CLL Support Association
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CT scan series part 2 - a little about me

For patients newly diagnosed or their caregivers, I was a 63 year old patient DX (Diagnosed) in 2006 with no academic background and cannot give medical advice. I have, however, made an effort to study CLL/SLL and have been around the block with failed standard therapies which damaged my kidneys and led me to participate in a Phase I-b Clinical Trial for a drug called PCI-32765 renamed Ibrutinib or Imbruvica. This Clinical Trial likely saved my life and I am happy to report that I have achieved a CR (Complete Response) remission in the blood and lymphnodes. I am currently scheduled for my 12th CT scan session since DX with 9 of those sessions in a three year period of my Ibrutinib Clinical Trial.

This effort will be a series of postings, hopefully thought provoking to better inform you on your individual journey, whether you be a new comer to CLL/SLL or a seasoned veteran. My reason for writing about CT scanning comes from a culmination of events from reading patient posts, attendance of blood cancer Conferences, the younger CLL patient population, the variety of CT scanner technologies we will likely encounter, the complexity of understanding the amount of radiation exposure related to potential harm, my own experiences with 12 sessions of CT ionizing radiation and the explosion of new therapeutic agents all demanding Clinical Trials accompanied by multiple CT scans.

After exploring the subject of CT scanning I realized early on that the subject would be difficult, controversial and prone to misunderstandings. In the most simple terms I want YOU, as a patient or caregiver to feel the need to be an integral participant in the decision process of when to allow a CT scan. You need to be educated to be an effective advocate. Here's hoping everyone will follow along or bear with me, for it will take patience and patients with a will and perseverance to change the medical culture and its frequent CT use with the older CT scanners.


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I used to think that having one chest X ray a year was more than enough until I realised that a full CT scan of neck,chest ,abdomen and pelvis was equivalent to 270 chest X rays!! Now I feel that a CT scan only needs to be done if ABSOLUTELY necessary.


First of all, kudos to Wayne for all the work and research he has done on CLL, and for communicating this to all of us. I have certainly learned a lot from him in the past four months of my dx, and I look forward to all his posts on CT scans which I will also learn from. I just want to mention (being a physicist, and having worked both in theory and in the laboratory with radiation for my professional life) that for everything in life one should always weigh the risks vs. rewards. If you have a possible broken finger, you certainly probably don't want a CT scan initially. Also, you should not get a CT scan without a good reason as Wayne points out. Ultrasound and MRI (both of which do not include ionizing radiation) are much safer.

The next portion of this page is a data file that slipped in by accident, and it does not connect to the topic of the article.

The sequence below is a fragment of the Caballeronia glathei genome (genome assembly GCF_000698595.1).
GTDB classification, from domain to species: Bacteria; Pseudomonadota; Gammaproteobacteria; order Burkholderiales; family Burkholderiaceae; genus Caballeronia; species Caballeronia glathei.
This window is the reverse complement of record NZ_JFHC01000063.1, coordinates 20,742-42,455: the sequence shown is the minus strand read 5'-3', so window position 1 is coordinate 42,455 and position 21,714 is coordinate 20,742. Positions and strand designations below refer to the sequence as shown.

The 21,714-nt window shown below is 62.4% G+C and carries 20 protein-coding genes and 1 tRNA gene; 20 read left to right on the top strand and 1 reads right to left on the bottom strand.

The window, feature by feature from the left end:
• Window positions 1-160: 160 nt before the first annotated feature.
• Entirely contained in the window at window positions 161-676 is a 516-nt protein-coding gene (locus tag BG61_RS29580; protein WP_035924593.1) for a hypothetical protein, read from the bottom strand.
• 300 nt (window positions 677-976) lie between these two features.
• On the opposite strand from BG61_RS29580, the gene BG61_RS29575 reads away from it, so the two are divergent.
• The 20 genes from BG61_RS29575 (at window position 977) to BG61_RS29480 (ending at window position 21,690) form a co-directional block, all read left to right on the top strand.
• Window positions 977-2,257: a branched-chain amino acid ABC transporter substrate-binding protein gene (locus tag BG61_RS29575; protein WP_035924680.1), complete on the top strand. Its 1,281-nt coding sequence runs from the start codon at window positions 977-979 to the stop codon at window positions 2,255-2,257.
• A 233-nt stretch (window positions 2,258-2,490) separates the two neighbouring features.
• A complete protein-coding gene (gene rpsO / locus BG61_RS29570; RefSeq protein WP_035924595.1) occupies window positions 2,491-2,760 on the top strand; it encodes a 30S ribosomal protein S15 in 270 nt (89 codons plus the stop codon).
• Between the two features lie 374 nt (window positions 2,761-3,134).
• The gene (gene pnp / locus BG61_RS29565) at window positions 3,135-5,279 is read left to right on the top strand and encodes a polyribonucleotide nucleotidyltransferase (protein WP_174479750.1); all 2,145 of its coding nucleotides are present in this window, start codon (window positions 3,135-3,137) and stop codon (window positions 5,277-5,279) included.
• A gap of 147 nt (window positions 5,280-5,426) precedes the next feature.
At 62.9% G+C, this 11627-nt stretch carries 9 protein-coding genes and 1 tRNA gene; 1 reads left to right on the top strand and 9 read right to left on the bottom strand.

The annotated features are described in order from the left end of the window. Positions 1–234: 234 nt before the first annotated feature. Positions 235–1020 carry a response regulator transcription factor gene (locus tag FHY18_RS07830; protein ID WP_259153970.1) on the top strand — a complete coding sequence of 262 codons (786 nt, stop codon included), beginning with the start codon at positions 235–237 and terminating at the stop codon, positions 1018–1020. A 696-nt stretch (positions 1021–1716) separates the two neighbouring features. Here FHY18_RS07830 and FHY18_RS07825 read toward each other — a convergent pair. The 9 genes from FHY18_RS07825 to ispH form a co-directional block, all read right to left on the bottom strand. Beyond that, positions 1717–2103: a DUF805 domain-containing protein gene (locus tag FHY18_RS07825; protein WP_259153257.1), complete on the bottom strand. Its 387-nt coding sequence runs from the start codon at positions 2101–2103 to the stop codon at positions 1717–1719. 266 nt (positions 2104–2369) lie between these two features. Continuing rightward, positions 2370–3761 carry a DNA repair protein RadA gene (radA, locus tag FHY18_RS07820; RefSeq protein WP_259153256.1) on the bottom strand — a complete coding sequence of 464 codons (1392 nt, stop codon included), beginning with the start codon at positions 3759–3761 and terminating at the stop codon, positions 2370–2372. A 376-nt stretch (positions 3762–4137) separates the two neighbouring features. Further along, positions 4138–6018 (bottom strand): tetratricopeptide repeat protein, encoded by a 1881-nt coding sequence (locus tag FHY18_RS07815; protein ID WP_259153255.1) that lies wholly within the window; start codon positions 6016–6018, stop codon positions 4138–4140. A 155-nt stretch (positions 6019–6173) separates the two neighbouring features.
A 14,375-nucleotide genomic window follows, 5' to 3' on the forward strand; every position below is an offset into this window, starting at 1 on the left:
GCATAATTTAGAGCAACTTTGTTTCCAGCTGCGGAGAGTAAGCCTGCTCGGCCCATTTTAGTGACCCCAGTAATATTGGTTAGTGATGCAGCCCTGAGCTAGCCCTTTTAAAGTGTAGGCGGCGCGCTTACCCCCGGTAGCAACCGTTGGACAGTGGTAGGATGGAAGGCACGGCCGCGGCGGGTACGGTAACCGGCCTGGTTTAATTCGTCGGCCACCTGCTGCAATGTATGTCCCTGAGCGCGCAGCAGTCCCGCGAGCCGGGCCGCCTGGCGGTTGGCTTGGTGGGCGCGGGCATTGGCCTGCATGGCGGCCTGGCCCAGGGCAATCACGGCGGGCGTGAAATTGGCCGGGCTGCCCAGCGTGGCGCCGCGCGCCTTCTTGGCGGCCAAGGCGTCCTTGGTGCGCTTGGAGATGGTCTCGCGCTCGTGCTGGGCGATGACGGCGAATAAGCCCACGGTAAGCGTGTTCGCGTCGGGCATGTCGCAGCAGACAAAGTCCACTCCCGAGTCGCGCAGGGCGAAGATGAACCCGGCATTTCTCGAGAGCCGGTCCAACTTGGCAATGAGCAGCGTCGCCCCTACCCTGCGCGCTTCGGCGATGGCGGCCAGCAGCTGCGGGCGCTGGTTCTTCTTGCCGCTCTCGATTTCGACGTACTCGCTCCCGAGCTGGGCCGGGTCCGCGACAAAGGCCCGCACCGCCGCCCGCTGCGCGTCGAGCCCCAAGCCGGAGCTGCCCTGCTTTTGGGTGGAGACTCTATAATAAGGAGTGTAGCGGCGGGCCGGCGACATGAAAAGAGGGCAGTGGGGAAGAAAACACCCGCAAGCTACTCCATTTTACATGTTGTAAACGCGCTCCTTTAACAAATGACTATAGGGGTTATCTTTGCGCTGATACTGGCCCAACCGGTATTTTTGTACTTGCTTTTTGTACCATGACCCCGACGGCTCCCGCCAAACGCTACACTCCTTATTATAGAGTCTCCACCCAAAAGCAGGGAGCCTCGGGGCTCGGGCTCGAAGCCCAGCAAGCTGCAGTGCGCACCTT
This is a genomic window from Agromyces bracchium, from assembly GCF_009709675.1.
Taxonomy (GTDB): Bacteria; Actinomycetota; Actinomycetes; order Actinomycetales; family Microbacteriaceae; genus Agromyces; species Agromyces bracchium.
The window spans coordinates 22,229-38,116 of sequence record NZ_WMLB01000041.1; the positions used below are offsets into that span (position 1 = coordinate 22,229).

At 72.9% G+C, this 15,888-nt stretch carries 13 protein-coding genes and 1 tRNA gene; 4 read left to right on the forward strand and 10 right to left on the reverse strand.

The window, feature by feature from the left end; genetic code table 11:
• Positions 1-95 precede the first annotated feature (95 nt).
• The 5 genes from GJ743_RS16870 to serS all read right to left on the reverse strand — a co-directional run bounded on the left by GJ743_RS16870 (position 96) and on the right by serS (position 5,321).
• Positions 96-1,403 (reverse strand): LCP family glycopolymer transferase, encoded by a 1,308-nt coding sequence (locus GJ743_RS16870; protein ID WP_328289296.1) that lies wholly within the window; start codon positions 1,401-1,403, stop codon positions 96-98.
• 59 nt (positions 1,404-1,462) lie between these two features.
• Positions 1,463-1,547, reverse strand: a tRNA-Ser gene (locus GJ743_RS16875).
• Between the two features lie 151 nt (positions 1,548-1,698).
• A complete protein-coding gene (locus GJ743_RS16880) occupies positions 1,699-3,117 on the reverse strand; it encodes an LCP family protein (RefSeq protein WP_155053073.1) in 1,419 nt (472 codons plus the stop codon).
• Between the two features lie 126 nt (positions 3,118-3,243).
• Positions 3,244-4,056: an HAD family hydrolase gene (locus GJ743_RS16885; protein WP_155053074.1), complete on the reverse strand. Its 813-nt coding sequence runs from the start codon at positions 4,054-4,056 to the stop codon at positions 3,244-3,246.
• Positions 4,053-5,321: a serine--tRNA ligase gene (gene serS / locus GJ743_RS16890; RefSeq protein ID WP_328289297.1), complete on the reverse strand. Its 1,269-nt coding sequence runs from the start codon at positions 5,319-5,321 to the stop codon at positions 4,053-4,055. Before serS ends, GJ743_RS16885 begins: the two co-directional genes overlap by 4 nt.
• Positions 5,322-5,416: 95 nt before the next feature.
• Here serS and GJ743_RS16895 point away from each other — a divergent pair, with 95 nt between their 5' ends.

But there are sometimes very good reasons to get CT scans, because in some cases nothing else can image lymph nodes or body parts as well as CT scans. Each of us needs to be our own advocate and make the risk assessment based on our own situations. Don't forget that although a CT scan gives a whopping 10,000 uSv radiation dosage, flying roundtrip on an airplane from NYC to Tokyo gives about 300 uSv. Flying from NYC to SF gives about 80 uSv. If you make 10 intercontinental round trip flights from NYC every year, you already are at 1/3 of a CT Scan every year. Airline pilots tend to get the largest dose of radiation than any other profession.

Radiation is everywhere. For example, bananas give off a tiny amount of K-40 gamma rays. Fiestaware bowls and plates that are bought at stores are used by physicists to calibrate our radiation detectors since they have a nice Uranium component. Cement and ground give off measurable radiation also, some places much more than others. It is impossible to shield yourself from radiation, so the best thing to do is to minimize it as much as possible. Sometimes it could be important to get a CT scan for your health, and this should be decided upon by each patient in consultation with his physician. And, as Wayne points out, getting a CT scan from the newer and more efficient systems is always preferable.